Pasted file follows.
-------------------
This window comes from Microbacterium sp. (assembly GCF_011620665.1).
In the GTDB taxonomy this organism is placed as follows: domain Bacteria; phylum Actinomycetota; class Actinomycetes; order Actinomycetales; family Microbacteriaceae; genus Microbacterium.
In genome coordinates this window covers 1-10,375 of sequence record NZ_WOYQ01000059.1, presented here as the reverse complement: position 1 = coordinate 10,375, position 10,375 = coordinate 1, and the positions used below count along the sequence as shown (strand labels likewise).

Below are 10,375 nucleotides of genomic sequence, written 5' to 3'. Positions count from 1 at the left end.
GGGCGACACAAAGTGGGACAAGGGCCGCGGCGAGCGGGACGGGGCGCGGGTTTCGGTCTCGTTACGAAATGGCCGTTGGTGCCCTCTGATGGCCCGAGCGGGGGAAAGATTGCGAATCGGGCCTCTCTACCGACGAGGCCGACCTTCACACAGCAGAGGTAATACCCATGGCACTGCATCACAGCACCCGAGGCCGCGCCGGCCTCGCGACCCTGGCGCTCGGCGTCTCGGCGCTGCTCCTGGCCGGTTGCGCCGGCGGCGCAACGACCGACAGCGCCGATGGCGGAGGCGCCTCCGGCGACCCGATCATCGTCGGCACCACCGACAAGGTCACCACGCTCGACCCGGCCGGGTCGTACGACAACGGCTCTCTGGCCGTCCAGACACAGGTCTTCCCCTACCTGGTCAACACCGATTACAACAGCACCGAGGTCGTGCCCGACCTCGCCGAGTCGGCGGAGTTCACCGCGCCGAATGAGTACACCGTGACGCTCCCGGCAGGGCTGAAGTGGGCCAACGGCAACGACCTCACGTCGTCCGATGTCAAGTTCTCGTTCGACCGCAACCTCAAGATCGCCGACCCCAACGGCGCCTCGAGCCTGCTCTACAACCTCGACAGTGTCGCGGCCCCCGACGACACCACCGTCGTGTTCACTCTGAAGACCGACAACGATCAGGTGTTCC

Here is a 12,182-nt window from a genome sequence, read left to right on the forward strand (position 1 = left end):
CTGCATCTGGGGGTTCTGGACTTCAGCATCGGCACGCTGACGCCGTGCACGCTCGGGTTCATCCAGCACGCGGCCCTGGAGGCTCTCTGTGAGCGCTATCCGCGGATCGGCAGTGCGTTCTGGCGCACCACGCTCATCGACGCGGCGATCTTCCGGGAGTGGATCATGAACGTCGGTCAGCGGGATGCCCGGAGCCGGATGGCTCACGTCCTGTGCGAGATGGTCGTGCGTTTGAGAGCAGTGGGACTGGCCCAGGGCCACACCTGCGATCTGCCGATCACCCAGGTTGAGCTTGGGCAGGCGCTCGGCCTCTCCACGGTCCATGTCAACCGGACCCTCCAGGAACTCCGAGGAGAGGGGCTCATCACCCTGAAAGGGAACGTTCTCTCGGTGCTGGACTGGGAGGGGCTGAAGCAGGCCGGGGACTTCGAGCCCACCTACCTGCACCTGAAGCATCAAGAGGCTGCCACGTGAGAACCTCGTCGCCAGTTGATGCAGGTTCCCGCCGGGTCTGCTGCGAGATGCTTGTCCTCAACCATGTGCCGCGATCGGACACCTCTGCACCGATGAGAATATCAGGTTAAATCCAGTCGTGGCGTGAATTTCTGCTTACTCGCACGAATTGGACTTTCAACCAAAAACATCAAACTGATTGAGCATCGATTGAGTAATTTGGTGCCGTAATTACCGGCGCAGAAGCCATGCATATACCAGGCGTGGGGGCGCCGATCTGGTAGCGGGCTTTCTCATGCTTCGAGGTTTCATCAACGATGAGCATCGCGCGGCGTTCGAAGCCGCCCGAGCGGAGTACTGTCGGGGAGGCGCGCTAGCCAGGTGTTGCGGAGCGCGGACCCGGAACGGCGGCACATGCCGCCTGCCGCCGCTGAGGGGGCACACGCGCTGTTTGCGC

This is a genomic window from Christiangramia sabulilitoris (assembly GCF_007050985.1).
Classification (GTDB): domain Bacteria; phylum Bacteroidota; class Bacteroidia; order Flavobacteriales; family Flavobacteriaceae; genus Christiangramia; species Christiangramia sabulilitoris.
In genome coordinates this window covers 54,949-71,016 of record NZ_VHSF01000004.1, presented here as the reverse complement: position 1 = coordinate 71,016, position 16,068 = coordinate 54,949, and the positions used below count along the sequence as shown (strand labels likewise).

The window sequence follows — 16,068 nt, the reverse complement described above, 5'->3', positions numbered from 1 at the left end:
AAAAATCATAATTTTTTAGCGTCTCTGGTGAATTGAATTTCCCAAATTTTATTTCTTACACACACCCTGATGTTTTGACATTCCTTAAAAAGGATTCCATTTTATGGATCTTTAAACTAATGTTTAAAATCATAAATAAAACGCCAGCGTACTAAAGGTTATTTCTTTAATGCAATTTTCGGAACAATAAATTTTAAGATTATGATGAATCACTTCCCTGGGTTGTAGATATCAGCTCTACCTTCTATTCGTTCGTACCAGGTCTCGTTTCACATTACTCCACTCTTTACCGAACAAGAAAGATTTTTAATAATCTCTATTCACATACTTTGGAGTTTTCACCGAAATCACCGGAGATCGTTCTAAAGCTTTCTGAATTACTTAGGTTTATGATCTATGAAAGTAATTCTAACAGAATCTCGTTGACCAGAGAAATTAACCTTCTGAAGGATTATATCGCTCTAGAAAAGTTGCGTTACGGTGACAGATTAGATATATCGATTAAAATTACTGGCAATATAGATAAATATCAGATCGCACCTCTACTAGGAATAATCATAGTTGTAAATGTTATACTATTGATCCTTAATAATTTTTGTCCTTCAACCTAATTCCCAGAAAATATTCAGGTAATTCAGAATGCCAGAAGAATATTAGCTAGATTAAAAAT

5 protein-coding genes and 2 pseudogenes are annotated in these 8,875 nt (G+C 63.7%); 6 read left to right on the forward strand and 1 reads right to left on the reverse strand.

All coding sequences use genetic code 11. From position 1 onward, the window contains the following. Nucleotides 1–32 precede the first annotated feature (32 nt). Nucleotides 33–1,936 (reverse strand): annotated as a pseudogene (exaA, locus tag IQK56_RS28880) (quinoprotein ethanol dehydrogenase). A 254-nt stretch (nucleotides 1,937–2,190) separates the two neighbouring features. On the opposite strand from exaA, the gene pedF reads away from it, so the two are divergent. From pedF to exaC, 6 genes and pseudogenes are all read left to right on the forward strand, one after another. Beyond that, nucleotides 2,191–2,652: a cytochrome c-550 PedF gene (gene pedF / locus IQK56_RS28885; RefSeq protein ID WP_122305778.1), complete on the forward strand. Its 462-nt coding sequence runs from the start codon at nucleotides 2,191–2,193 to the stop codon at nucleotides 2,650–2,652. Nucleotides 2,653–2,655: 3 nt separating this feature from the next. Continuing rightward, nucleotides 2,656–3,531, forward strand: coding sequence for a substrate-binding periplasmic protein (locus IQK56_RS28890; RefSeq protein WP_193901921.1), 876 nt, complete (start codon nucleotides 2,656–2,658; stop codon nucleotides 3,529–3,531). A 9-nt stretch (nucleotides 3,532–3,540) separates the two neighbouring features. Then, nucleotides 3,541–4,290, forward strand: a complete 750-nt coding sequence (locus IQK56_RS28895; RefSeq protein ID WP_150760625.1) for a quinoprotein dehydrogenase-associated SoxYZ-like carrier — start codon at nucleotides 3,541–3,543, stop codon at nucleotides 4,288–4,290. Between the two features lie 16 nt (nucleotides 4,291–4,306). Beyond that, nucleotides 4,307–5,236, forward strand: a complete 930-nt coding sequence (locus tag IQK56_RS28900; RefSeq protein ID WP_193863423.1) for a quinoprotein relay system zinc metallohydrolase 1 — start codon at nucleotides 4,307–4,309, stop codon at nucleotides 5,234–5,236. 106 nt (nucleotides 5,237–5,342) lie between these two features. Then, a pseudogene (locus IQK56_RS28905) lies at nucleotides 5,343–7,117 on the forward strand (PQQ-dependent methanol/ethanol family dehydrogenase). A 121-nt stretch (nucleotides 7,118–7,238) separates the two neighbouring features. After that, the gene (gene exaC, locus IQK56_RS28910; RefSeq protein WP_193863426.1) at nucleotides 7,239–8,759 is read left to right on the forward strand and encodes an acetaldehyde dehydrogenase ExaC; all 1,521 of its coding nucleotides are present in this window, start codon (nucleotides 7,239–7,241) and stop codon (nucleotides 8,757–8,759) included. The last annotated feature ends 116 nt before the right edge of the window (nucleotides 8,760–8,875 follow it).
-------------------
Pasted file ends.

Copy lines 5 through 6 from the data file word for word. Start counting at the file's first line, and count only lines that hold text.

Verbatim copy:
GGGCGACACAAAGTGGGACAAGGGCCGCGGCGAGCGGGACGGGGCGCGGGTTTCGGTCTCGTTACGAAATGGCCGTTGGTGCCCTCTGATGGCCCGAGCGGGGGAAAGATTGCGAATCGGGCCTCTCTACCGACGAGGCCGACCTTCACACAGCAGAGGTAATACCCATGGCACTGCATCACAGCACCCGAGGCCGCGCCGGCCTCGCGACCCTGGCGCTCGGCGTCTCGGCGCTGCTCCTGGCCGGTTGCGCCGGCGGCGCAACGACCGACAGCGCCGATGGCGGAGGCGCCTCCGGCGACCCGATCATCGTCGGCACCACCGACAAGGTCACCACGCTCGACCCGGCCGGGTCGTACGACAACGGCTCTCTGGCCGTCCAGACACAGGTCTTCCCCTACCTGGTCAACACCGATTACAACAGCACCGAGGTCGTGCCCGACCTCGCCGAGTCGGCGGAGTTCACCGCGCCGAATGAGTACACCGTGACGCTCCCGGCAGGGCTGAAGTGGGCCAACGGCAACGACCTCACGTCGTCCGATGTCAAGTTCTCGTTCGACCGCAACCTCAAGATCGCCGACCCCAACGGCGCCTCGAGCCTGCTCTACAACCTCGACAGTGTCGCGGCCCCCGACGACACCACCGTCGTGTTCACTCTGAAGACCGACAACGATCAGGTGTTCC

Here is a 12,182-nt window from a genome sequence, read left to right on the forward strand (position 1 = left end):